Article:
A spokesperson with the Carter Center in Atlanta, Georgia, confirmed to reporters on Tuesday that Carter and his wife, 93-year-old former first lady Rosalynn Carter, "will not travel to Washington for the inauguration but have sent their best wishes to President-elect Biden and Vice President-elect Harris."
According to the spokesperson, the Carters have expressed they "look forward to a successful administration."
Carter and his wife have attended every presidential inauguration since 1977 and 39 was notably one of the first US presidents to announce intent to attend Trump's 2017 inauguration.
The 96-year-old, who in 2019 became the longest-living president in the history of the US, has spent most of the COVID-19 pandemic at his hometown of Plains, Georgia, the Associated Press reported.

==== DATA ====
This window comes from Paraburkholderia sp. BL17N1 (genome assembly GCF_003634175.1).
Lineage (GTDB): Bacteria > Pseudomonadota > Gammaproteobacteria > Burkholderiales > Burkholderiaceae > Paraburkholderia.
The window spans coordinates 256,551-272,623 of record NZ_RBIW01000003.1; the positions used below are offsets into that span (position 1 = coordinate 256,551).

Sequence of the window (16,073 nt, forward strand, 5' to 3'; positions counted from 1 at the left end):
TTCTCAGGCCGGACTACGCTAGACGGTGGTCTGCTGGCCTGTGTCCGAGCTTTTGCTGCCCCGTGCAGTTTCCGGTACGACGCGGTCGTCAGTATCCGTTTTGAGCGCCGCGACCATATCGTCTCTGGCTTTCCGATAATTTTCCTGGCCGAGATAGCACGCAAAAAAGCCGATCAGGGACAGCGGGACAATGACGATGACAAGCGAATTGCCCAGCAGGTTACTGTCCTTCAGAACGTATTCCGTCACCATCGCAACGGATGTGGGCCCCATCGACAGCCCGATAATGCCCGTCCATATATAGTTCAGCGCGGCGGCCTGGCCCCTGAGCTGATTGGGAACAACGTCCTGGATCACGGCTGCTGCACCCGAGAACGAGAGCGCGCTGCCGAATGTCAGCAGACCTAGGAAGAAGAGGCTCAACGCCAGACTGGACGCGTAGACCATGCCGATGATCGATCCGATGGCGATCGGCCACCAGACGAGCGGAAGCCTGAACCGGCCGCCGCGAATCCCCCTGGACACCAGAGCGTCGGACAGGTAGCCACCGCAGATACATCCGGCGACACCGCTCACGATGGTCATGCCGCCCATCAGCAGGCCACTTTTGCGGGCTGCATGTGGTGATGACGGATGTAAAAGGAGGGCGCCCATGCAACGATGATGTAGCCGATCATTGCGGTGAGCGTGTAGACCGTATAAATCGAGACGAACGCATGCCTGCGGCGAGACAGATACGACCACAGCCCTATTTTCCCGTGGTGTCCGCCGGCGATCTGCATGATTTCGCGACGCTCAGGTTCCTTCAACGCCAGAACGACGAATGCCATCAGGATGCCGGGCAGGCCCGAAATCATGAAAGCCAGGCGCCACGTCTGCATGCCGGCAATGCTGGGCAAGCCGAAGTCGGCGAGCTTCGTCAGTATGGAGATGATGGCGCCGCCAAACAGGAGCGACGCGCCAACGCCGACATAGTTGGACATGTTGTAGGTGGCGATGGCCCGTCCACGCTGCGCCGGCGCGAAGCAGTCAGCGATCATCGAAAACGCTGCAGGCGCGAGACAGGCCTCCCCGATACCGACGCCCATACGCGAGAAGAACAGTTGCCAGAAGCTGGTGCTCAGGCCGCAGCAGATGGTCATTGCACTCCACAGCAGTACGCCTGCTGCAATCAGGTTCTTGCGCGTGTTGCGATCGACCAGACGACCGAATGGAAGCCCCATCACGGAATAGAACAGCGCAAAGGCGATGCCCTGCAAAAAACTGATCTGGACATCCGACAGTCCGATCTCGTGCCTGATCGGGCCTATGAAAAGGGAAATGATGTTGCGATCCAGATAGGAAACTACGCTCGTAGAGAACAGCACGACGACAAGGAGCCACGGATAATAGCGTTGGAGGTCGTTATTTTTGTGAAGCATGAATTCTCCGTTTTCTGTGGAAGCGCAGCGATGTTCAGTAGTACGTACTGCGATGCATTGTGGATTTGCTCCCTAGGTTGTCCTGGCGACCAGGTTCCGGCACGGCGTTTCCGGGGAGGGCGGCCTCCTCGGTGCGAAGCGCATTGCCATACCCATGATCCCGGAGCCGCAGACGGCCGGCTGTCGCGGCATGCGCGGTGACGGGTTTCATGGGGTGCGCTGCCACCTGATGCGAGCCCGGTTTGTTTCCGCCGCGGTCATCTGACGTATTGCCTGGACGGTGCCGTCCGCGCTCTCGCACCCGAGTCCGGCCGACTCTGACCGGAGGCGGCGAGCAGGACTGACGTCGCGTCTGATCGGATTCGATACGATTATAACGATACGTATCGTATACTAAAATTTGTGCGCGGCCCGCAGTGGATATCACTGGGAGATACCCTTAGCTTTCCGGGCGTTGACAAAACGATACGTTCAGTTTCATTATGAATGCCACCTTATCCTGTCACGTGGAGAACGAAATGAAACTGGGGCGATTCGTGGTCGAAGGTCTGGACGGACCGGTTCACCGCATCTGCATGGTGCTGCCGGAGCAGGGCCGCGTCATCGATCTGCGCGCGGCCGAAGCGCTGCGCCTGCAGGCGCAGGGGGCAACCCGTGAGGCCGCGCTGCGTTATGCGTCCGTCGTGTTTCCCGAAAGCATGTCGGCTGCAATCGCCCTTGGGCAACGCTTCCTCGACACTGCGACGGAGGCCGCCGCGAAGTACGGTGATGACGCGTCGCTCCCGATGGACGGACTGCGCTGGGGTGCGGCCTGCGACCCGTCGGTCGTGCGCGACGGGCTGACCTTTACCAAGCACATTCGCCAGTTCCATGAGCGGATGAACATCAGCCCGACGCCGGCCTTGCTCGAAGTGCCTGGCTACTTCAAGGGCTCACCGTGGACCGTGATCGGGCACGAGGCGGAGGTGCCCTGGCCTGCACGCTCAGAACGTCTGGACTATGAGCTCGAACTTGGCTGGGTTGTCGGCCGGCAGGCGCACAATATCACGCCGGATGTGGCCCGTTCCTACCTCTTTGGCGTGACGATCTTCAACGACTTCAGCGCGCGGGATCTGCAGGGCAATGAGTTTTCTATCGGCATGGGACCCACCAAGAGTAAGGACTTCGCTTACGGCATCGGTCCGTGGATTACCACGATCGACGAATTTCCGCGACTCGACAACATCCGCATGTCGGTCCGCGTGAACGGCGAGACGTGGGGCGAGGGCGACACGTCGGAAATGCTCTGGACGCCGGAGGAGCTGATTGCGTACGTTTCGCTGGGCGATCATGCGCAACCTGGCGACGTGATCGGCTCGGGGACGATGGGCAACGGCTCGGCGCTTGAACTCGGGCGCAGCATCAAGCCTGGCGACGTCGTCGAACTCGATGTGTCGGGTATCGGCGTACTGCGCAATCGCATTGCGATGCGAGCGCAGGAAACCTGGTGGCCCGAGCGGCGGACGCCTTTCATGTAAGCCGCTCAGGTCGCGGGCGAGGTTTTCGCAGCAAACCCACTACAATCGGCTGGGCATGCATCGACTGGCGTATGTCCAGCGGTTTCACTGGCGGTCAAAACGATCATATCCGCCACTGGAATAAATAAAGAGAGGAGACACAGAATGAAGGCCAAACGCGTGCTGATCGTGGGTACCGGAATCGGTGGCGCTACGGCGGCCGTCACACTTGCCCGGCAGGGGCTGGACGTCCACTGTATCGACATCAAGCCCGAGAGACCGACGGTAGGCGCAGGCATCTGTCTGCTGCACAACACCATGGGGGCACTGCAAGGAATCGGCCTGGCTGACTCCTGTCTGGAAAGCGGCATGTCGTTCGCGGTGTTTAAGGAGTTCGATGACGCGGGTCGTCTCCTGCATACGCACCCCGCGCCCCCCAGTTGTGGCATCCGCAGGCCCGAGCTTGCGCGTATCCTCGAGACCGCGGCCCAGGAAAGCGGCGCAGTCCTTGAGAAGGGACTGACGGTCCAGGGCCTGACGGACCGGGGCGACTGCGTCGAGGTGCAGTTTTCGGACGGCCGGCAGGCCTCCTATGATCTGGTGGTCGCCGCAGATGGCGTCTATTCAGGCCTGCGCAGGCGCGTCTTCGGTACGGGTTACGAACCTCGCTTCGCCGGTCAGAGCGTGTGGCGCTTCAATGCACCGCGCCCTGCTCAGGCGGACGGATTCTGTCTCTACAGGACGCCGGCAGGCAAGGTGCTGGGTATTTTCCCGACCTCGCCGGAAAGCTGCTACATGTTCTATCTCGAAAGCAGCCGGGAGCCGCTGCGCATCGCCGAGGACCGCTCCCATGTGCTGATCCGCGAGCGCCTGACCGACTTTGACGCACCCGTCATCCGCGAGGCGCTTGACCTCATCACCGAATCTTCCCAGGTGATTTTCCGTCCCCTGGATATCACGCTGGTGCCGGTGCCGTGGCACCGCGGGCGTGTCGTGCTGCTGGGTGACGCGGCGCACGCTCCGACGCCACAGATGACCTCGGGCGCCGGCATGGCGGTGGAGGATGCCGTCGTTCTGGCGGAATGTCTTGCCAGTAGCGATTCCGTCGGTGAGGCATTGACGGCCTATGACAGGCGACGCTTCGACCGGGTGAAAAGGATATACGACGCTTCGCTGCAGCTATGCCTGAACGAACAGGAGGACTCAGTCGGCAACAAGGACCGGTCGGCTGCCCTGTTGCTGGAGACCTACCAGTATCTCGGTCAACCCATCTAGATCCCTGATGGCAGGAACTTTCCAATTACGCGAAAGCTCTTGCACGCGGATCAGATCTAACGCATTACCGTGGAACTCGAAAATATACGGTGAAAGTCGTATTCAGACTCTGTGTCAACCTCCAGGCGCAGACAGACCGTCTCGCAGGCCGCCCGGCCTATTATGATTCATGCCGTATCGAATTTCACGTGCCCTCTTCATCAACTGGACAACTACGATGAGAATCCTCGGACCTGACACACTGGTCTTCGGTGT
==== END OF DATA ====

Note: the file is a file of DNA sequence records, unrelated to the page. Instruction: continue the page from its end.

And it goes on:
Carter announced in August 2015 that his metastatic melanoma had spread to his liver and brain. While the former president believed he had "two or three weeks" to live following the diagnosis, he announced in December 2015 that he had beaten cancer following experimental treatment.
The Carters' announcement comes around two weeks before Biden's scaled-back, COVID-19 guideline-friendly inauguration.
The president-elect's inaugural committee told Americans last month that the January 20th "ceremony’s footprint will be extremely limited, and the parade that follows will be reimagined," according to Politico.